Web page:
The wooden paddle steamer City of Bristol (1827) departed Waterford in November 1840 for her home port in a tremendous storm. Anxious to keep to her schedule, her Captain made some difficult decisions, but ultimately she would sail into one of the worst storms that season. She would afterwards ground, break up and all but two aboard would die.
The City of Bristol was a familiar ship in the coastal trade of Ireland. On Tuesday 17th November she departed Waterford’s quays for her home port of Bristol and at 10am she passed down by Passage East. Her Captain, John Stacey was described as knowing the route well, having served man and boy on it, first on sailing ships. Rounding the Hook he decided to return, following was were described as “…a frightful sea…” He anchored in Duncannon Bay, where he awaited the storms abatement, setting off again at 11pm that same night.
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Aboard the City of Bristol was an estimated 23 crew and possibly 6 deck passengers. Of the passengers little is known, mostly described as stock men, to care for the livestock aboard. One was a Thomas Henderson of Patrick St. Waterford, his family were in clothing. Another was speculated to be named Walsh returning to England from a recent trip home. Two were said to be female. The ships manifest included; 575 barrels of Oats, 113 barrels of Barley, 2 trs of lard, 120 fls of bacon, 280 pigs stored in pens on deck and 15 head of cattle housed in the fore hold.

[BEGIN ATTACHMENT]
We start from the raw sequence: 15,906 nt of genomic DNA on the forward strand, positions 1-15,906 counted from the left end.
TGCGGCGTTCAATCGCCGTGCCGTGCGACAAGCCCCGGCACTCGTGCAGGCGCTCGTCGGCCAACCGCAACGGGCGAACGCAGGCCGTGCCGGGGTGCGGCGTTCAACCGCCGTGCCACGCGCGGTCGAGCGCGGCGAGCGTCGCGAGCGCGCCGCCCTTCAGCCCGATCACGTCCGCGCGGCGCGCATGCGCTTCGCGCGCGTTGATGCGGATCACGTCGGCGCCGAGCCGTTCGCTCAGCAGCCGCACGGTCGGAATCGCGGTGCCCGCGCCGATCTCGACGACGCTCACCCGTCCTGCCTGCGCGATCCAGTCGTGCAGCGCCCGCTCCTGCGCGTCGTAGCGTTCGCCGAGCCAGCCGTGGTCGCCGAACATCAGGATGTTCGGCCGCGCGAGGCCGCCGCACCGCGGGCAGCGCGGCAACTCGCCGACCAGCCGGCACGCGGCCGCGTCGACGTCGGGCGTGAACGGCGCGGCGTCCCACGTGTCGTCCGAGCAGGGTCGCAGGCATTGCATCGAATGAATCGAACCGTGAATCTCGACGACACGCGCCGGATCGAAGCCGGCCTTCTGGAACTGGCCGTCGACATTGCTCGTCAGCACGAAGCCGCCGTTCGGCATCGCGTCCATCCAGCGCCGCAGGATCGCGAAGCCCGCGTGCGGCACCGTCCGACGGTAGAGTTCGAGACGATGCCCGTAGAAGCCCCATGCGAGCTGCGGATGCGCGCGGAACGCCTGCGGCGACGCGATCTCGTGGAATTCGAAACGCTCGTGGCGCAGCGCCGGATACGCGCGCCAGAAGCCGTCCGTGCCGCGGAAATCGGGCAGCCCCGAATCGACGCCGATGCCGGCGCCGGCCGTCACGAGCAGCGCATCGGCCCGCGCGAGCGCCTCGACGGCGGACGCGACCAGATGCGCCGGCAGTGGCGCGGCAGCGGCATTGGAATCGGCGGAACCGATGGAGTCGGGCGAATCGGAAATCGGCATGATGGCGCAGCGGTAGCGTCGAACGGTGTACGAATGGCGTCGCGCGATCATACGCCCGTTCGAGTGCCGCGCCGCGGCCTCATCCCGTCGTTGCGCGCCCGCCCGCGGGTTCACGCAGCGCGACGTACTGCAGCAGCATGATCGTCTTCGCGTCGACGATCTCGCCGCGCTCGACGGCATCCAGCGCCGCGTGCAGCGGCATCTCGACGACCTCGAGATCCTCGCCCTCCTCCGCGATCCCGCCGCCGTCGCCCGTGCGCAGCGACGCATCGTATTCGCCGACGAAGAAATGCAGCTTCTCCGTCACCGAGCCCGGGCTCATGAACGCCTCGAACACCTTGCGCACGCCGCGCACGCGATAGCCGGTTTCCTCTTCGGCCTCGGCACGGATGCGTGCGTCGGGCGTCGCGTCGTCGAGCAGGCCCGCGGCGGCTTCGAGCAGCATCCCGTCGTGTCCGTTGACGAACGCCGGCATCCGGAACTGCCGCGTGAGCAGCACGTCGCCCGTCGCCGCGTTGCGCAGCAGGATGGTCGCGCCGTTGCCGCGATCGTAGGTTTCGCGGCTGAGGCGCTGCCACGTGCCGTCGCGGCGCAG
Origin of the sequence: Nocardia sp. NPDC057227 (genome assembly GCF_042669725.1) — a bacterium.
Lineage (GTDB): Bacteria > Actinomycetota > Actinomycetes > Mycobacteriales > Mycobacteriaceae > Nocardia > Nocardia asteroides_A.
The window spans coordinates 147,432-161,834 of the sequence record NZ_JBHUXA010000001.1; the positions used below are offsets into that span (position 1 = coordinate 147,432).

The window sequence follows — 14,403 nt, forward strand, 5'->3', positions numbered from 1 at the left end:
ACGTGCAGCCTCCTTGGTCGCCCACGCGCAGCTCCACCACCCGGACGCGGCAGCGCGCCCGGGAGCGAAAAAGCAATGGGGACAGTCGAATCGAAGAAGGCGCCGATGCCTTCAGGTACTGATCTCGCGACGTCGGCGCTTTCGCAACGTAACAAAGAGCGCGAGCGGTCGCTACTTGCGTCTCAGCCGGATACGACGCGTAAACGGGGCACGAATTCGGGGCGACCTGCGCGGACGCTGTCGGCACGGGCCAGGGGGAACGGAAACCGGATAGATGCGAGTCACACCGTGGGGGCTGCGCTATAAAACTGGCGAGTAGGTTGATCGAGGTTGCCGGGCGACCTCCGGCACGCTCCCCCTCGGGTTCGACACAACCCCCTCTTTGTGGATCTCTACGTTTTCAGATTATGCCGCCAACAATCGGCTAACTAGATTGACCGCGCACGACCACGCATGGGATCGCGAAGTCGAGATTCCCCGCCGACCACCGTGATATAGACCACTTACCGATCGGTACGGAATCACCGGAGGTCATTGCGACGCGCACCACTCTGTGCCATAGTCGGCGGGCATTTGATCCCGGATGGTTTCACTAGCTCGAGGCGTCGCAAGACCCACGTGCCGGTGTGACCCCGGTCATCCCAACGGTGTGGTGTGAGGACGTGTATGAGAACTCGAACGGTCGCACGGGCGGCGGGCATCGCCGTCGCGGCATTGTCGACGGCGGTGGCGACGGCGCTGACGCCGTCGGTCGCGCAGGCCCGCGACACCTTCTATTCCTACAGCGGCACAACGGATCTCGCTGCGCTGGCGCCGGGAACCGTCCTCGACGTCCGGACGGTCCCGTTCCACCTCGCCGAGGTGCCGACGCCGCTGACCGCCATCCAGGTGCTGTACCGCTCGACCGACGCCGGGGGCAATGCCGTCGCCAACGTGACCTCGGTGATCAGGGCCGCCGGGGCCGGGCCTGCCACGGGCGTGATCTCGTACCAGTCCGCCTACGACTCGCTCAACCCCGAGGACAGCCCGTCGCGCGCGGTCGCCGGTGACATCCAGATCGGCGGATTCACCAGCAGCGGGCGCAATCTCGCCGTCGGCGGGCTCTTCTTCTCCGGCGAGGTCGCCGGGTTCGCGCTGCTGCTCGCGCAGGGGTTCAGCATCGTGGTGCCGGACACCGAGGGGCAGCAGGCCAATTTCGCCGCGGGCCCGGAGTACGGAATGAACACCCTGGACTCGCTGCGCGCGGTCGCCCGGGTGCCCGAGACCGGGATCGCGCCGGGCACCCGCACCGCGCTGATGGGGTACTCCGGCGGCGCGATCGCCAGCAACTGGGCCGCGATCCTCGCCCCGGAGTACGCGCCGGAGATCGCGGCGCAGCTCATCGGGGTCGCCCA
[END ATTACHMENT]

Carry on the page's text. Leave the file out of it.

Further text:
As she crossed to the Pembroke coast later in the afternoon of the 18th November the storm once more rose in strength and in near zero visibility due to snow Captain Stacey sought shelter behind Worm’s Head. However between Worm’s Head and Burry Holmes in Rhosilly Bay she grounded. Despite attempts to refloat she remained fast. After a sea washed several off the decks, many lashed themselves to the rigging, in the hopes of a rescue. Broadside to the pounding waves she was battered and beaten and eventually at about midnight the ship broke in three and all were tossed into the surf.
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Perhaps miraculously, two of the crew survived; William Poole was saved when a timber beam he grabbed in the water floated ashore. The ships carpenter Thomas Hamilton (elsewhere named Ansley or Anstice) managed to swim the distance. 72 pigs and 4 cattle also made the shoreline and walked off the beach to safety. Here’s a list of the crew that died.
Todays piece is taken from reportage at the time from an article in The Wexford Independent, 25th November 1840. P1. Other sources, where used, are linked in the piece.
I’d like to thank Frank Cheevers who originally shared the story with me on Facebook
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